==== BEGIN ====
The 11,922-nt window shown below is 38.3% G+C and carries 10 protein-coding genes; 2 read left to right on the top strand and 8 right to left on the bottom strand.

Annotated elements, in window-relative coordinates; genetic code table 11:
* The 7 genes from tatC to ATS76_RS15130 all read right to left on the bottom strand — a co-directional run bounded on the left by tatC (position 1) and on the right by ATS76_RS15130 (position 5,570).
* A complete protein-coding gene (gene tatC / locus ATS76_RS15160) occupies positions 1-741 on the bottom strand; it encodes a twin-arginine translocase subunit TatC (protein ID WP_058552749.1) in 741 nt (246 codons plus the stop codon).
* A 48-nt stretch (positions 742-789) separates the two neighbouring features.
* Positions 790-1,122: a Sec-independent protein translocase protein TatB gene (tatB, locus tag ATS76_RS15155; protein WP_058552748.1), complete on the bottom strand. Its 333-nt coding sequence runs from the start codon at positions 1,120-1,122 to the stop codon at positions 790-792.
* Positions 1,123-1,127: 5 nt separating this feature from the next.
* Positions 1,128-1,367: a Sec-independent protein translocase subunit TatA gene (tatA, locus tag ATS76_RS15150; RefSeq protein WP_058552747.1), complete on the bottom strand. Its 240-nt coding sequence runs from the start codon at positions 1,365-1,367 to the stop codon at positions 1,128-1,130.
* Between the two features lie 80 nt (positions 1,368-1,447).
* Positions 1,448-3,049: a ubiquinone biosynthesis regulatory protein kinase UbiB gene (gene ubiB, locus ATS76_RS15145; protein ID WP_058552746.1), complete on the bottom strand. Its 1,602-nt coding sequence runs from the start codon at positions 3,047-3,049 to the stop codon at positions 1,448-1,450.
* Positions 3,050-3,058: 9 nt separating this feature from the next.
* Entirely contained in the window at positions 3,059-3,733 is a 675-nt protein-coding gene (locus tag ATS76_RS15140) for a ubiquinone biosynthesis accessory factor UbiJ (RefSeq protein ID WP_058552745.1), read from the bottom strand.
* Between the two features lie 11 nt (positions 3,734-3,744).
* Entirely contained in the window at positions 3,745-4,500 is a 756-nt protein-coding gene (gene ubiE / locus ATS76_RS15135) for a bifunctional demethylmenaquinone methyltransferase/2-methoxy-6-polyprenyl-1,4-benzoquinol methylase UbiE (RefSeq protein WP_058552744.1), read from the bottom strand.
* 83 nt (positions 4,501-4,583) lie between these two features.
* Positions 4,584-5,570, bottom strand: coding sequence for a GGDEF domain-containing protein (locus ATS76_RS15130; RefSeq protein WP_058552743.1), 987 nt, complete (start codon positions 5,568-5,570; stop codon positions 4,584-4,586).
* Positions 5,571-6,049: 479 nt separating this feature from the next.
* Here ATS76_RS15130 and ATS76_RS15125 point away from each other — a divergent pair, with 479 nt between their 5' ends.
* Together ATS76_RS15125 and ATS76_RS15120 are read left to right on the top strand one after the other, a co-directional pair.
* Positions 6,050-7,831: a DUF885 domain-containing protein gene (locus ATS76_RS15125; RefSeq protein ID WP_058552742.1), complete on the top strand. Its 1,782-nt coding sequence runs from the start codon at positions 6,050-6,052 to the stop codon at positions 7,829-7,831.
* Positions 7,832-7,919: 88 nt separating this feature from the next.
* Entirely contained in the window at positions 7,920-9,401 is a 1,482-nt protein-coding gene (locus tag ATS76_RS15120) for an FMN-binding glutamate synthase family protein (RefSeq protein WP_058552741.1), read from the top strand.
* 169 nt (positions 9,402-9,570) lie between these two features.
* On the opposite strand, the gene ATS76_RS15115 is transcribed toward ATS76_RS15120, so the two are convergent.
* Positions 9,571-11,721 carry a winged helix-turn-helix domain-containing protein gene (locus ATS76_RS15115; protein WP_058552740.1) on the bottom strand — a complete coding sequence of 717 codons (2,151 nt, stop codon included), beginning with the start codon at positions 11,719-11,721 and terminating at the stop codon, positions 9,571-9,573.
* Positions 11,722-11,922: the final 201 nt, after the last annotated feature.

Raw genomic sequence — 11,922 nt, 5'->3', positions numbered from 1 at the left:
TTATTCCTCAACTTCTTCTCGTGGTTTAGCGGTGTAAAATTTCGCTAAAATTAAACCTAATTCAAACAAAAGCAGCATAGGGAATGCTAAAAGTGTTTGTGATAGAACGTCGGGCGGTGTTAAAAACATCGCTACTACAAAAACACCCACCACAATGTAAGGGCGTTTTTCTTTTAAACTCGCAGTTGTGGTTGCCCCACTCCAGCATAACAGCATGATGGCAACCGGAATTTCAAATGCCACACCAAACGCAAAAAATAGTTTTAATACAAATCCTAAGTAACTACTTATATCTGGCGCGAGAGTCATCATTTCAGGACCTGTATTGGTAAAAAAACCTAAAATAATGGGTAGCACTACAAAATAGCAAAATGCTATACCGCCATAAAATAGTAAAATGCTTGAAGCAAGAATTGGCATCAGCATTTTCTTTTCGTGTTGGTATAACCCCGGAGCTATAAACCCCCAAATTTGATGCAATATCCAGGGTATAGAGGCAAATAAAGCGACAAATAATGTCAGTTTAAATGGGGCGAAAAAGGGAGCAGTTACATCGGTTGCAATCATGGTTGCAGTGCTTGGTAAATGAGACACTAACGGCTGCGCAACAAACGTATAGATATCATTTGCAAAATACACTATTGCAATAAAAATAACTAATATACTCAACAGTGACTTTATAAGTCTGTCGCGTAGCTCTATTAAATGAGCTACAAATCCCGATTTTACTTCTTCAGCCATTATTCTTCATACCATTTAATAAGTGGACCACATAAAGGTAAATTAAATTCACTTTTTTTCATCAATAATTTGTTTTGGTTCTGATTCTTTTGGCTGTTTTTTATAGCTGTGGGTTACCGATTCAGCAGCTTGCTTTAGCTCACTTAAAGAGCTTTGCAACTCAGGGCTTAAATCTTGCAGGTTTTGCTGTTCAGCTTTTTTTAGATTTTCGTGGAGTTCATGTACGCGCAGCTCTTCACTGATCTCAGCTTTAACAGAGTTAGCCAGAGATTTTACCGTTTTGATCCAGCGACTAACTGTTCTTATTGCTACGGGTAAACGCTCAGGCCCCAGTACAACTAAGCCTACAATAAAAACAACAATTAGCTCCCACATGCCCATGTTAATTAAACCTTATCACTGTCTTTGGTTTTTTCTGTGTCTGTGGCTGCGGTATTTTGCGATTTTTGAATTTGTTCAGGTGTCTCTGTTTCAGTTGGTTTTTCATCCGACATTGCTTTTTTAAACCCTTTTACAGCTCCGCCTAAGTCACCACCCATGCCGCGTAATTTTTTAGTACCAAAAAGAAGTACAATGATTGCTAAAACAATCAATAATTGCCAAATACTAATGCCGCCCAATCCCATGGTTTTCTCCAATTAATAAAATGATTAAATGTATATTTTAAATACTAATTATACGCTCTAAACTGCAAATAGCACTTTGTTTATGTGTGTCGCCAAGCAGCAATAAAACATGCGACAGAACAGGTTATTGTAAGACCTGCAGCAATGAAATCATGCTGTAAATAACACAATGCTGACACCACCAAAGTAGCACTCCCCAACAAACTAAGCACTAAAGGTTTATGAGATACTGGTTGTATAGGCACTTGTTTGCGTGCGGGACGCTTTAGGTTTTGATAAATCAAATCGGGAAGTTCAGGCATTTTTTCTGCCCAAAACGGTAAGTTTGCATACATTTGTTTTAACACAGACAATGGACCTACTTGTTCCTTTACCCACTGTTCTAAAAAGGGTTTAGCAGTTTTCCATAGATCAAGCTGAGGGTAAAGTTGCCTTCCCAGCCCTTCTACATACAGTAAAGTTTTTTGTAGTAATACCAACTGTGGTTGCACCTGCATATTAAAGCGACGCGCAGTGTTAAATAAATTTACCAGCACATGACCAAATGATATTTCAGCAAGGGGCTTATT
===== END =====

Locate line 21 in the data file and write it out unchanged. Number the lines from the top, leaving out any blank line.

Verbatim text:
* Positions 7,832-7,919: 88 nt separating this feature from the next.